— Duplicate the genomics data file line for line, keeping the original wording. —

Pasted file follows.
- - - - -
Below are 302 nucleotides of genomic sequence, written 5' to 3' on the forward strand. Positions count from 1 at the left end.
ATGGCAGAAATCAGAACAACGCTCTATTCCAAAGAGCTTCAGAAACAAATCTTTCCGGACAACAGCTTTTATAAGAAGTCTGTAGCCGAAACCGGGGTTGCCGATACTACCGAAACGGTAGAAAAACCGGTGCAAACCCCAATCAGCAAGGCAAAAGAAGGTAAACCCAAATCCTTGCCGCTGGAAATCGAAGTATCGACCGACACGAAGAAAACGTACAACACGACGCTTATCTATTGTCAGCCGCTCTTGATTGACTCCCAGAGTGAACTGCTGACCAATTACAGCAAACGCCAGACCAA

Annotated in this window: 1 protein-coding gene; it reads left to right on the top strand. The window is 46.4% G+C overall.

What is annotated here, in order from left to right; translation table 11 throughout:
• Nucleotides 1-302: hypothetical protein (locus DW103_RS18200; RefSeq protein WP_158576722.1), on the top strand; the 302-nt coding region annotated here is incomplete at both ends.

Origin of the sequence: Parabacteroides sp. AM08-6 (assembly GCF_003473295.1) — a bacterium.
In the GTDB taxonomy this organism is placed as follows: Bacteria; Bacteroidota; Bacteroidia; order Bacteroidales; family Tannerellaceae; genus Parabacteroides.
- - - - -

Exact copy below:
Below are 302 nucleotides of genomic sequence, written 5' to 3' on the forward strand. Positions count from 1 at the left end.
ATGGCAGAAATCAGAACAACGCTCTATTCCAAAGAGCTTCAGAAACAAATCTTTCCGGACAACAGCTTTTATAAGAAGTCTGTAGCCGAAACCGGGGTTGCCGATACTACCGAAACGGTAGAAAAACCGGTGCAAACCCCAATCAGCAAGGCAAAAGAAGGTAAACCCAAATCCTTGCCGCTGGAAATCGAAGTATCGACCGACACGAAGAAAACGTACAACACGACGCTTATCTATTGTCAGCCGCTCTTGATTGACTCCCAGAGTGAACTGCTGACCAATTACAGCAAACGCCAGACCAA

Annotated in this window: 1 protein-coding gene; it reads left to right on the top strand. The window is 46.4% G+C overall.

What is annotated here, in order from left to right; translation table 11 throughout:
• Nucleotides 1-302: hypothetical protein (locus DW103_RS18200; RefSeq protein WP_158576722.1), on the top strand; the 302-nt coding region annotated here is incomplete at both ends.

Origin of the sequence: Parabacteroides sp. AM08-6 (assembly GCF_003473295.1) — a bacterium.
In the GTDB taxonomy this organism is placed as follows: Bacteria; Bacteroidota; Bacteroidia; order Bacteroidales; family Tannerellaceae; genus Parabacteroides.